Comparison of standardized uptake values in normal structures between PET/CT and PET/MRI in an oncology patient population

Sharif Kershah, Sasan Partovi, Bryan J Traughber, Raymond F Muzic, Mark D Schluchter, James K O'Donnell, Peter Faulhaber
Molecular Imaging and Biology: MIB: the Official Publication of the Academy of Molecular Imaging 2013, 15 (6): 776-85

PURPOSE: The purpose of this study was to compare and correlate standardized uptake values (SUV) derived from magnetic resonance attenuation correction (MRAC) with those derived from computed tomography attenuation correction (CTAC) in an oncology patient population.

PROCEDURES: The HIPAA-compliant study was approved by the Internal Review Board and all subjects gave written informed consent prior to inclusion in the study. Forty patients (mean age 61 ± 15.1; 20 male) referred for clinically indicated 2-deoxy-2-[(18)F]fluoro-D-glucose (FDG) positron emission tomography/computed tomography (PET/CT) scans also underwent a PET/magnetic resonance imaging (MRI) examination. MRAC was performed using an automatic three-segment model. Regions of interest were drawn over eight normal structures in order to obtain SUVmax and SUVmean values. Spearman rank correlation coefficients (r) were calculated and two-tailed paired t tests were performed to compare the SUVmax and SUVmean values obtained from CTAC with those from MRAC.

RESULTS: The mean time after FDG injection was 66 ± 7 min for PET/CT and 117 ± 15 min for PET/MRI examination. MRAC SUV values were significantly lower than the CTAC SUV values in mediastinal blood pool (p < 0.001 for both SUVmax and SUVmean) and liver (p = 0.01 for SUVmean). The MRAC SUV values were significantly higher in bone marrow (p < 0.001 for both SUVmax and SUVmean), psoas major muscle (p < 0.001 for SUVmax), and left ventricular myocardium (p < 0.001 for SUVmax and p = 0.01 for SUVmean). For the other normal structures, no significant difference was observed. When comparing SUV values generated from CTAC versus MRAC, high correlations between CTAC and MRAC were observed in myocardium (r = 0.96/0.97 for SUVmax/mean), liver (r = 0.68 for SUVmax), bone marrow (r = 0.80/0.83 for SUVmax/mean), lung tissue (r = 0.70 for SUVmax), and mediastinal blood pool (r = 0.0.68/.069 for SUVmax/mean). Moderate correlations were found in lung tissue (r = 0.67 for SUV mean), liver (r = 0.66 for SUVmean), fat (r = 0.48/0.53 for SUVmax/mean), psoas major muscle (r = 0.54/0.58 for SUVmax/mean), and iliacus muscle (r = 0.41 for SUVmax). Low correlation was found in iliacus muscle (r = 0.32 for SUVmean).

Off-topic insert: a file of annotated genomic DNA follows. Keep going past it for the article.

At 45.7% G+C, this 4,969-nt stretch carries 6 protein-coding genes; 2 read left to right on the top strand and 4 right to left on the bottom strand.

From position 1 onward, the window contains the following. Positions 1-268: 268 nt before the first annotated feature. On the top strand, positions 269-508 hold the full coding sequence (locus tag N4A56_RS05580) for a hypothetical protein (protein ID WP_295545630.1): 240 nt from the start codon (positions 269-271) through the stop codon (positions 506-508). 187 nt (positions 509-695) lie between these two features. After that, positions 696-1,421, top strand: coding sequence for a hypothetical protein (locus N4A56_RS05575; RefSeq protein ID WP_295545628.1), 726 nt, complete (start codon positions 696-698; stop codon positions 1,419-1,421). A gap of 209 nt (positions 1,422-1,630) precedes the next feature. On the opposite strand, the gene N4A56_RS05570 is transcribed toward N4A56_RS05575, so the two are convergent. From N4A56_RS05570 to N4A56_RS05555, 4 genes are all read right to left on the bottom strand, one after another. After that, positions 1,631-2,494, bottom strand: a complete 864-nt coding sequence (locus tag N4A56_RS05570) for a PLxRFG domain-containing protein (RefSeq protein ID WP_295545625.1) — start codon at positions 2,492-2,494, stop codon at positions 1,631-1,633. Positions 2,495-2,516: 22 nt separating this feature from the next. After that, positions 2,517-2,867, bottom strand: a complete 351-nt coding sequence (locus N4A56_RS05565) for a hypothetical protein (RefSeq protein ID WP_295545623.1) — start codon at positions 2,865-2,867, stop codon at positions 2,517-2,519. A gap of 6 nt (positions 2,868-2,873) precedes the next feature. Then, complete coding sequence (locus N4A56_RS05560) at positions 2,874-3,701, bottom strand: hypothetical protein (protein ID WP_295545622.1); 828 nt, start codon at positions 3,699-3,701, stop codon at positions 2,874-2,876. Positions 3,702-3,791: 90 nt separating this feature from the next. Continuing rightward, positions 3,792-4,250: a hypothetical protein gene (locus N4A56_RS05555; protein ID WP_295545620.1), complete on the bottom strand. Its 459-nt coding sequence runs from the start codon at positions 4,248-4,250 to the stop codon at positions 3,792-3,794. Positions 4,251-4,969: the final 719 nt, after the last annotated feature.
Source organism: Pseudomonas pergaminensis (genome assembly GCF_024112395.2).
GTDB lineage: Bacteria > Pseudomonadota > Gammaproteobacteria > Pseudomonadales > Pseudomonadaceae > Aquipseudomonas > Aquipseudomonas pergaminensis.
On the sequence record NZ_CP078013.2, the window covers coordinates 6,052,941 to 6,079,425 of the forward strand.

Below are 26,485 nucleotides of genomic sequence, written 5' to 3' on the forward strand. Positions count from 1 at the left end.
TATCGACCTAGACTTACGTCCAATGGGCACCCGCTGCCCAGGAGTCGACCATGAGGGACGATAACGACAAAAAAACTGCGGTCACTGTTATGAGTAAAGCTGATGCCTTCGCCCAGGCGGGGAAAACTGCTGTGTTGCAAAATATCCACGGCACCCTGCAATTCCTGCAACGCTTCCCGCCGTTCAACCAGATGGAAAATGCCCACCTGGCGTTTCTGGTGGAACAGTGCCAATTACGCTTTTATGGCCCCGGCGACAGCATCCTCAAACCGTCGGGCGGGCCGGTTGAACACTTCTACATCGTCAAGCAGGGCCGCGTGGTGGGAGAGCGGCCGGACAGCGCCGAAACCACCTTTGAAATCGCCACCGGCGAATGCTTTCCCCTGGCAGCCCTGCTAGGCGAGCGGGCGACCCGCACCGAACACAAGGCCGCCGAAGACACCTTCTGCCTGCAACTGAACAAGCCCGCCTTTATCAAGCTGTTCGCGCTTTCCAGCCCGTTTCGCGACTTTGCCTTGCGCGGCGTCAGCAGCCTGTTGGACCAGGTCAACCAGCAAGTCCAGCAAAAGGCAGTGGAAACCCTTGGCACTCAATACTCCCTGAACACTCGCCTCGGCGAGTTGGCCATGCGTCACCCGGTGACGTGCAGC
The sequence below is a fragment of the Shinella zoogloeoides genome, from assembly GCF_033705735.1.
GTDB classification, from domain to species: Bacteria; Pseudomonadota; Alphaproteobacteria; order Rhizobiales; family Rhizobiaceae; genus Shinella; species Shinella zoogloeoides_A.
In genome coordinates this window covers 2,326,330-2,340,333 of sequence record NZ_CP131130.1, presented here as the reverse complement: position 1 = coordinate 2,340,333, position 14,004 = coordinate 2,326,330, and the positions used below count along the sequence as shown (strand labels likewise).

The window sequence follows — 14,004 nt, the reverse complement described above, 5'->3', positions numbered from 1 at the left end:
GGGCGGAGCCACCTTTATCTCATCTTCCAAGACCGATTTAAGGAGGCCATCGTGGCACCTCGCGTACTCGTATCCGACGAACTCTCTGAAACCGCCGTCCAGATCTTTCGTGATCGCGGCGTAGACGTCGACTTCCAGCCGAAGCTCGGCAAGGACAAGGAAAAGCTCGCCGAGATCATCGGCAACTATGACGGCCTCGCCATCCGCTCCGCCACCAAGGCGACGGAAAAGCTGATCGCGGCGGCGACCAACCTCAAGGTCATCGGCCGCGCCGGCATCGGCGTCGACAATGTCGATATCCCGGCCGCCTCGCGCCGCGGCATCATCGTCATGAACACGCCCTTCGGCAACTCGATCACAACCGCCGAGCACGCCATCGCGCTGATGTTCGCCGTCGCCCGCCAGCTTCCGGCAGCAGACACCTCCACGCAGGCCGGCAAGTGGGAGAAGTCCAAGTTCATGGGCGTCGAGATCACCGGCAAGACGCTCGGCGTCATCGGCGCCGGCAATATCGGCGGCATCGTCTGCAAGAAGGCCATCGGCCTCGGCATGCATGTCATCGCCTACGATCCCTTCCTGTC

CONCLUSIONS: Using the automatic three-segment model, our study showed high correlation for measurement of SUV values obtained from MRAC compared to those from CTAC, as the reference standard. Differences observed between MRAC and CTAC derived SUV values may be attributed to the time-delay between the PET/CT and PET/MRI scans or biologic clearance of radiotracer. Further studies are required to assess SUV measurements when performing different MR attenuation correction techniques.

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